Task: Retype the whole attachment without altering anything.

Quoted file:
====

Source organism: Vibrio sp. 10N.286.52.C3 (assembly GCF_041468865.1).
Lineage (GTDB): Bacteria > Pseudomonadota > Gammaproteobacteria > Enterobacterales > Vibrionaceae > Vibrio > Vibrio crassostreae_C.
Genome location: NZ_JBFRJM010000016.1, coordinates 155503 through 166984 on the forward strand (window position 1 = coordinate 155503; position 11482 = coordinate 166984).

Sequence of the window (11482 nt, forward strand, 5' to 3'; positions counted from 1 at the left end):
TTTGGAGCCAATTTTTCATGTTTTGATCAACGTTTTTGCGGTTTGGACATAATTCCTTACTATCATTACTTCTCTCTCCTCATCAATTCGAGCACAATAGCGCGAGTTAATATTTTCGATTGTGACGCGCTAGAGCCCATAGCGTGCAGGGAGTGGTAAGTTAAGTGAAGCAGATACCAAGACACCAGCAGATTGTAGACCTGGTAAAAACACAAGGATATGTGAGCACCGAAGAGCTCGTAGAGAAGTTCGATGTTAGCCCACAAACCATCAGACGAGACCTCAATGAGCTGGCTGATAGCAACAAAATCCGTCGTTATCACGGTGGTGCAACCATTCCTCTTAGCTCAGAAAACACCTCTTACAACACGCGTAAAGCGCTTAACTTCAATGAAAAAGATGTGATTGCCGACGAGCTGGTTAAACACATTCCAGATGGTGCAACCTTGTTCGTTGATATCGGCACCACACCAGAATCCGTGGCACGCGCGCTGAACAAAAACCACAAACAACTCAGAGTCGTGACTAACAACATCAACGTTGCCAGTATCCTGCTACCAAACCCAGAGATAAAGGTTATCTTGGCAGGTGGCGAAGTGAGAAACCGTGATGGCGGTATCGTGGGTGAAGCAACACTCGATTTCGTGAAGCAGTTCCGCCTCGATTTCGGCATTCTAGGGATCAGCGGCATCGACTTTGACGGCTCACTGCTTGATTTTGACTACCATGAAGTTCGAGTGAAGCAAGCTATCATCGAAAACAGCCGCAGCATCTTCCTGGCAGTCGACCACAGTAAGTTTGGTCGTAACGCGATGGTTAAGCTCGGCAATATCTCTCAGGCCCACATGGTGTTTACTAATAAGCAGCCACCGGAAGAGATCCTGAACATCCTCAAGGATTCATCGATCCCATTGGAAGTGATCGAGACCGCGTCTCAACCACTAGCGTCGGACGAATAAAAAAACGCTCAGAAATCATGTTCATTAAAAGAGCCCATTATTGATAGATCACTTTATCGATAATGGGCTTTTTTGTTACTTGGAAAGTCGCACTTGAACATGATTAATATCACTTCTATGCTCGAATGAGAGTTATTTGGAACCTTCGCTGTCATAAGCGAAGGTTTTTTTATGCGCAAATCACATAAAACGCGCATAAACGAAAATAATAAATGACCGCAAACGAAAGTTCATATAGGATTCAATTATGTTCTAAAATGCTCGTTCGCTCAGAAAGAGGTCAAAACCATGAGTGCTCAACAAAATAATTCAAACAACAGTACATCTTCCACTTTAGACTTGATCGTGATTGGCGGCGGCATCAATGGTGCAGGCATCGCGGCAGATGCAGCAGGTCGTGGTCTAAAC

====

Source organism: Vibrio sp. 10N.286.52.C3 (assembly GCF_041468865.1).
Lineage (GTDB): Bacteria > Pseudomonadota > Gammaproteobacteria > Enterobacterales > Vibrionaceae > Vibrio > Vibrio crassostreae_C.
Genome location: NZ_JBFRJM010000016.1, coordinates 155503 through 166984 on the forward strand (window position 1 = coordinate 155503; position 11482 = coordinate 166984).

Sequence of the window (11482 nt, forward strand, 5' to 3'; positions counted from 1 at the left end):
TTTGGAGCCAATTTTTCATGTTTTGATCAACGTTTTTGCGGTTTGGACATAATTCCTTACTATCATTACTTCTCTCTCCTCATCAATTCGAGCACAATAGCGCGAGTTAATATTTTCGATTGTGACGCGCTAGAGCCCATAGCGTGCAGGGAGTGGTAAGTTAAGTGAAGCAGATACCAAGACACCAGCAGATTGTAGACCTGGTAAAAACACAAGGATATGTGAGCACCGAAGAGCTCGTAGAGAAGTTCGATGTTAGCCCACAAACCATCAGACGAGACCTCAATGAGCTGGCTGATAGCAACAAAATCCGTCGTTATCACGGTGGTGCAACCATTCCTCTTAGCTCAGAAAACACCTCTTACAACACGCGTAAAGCGCTTAACTTCAATGAAAAAGATGTGATTGCCGACGAGCTGGTTAAACACATTCCAGATGGTGCAACCTTGTTCGTTGATATCGGCACCACACCAGAATCCGTGGCACGCGCGCTGAACAAAAACCACAAACAACTCAGAGTCGTGACTAACAACATCAACGTTGCCAGTATCCTGCTACCAAACCCAGAGATAAAGGTTATCTTGGCAGGTGGCGAAGTGAGAAACCGTGATGGCGGTATCGTGGGTGAAGCAACACTCGATTTCGTGAAGCAGTTCCGCCTCGATTTCGGCATTCTAGGGATCAGCGGCATCGACTTTGACGGCTCACTGCTTGATTTTGACTACCATGAAGTTCGAGTGAAGCAAGCTATCATCGAAAACAGCCGCAGCATCTTCCTGGCAGTCGACCACAGTAAGTTTGGTCGTAACGCGATGGTTAAGCTCGGCAATATCTCTCAGGCCCACATGGTGTTTACTAATAAGCAGCCACCGGAAGAGATCCTGAACATCCTCAAGGATTCATCGATCCCATTGGAAGTGATCGAGACCGCGTCTCAACCACTAGCGTCGGACGAATAAAAAAACGCTCAGAAATCATGTTCATTAAAAGAGCCCATTATTGATAGATCACTTTATCGATAATGGGCTTTTTTGTTACTTGGAAAGTCGCACTTGAACATGATTAATATCACTTCTATGCTCGAATGAGAGTTATTTGGAACCTTCGCTGTCATAAGCGAAGGTTTTTTTATGCGCAAATCACATAAAACGCGCATAAACGAAAATAATAAATGACCGCAAACGAAAGTTCATATAGGATTCAATTATGTTCTAAAATGCTCGTTCGCTCAGAAAGAGGTCAAAACCATGAGTGCTCAACAAAATAATTCAAACAACAGTACATCTTCCACTTTAGACTTGATCGTGATTGGCGGCGGCATCAATGGTGCAGGCATCGCGGCAGATGCAGCAGGTCGTGGTCTAAAC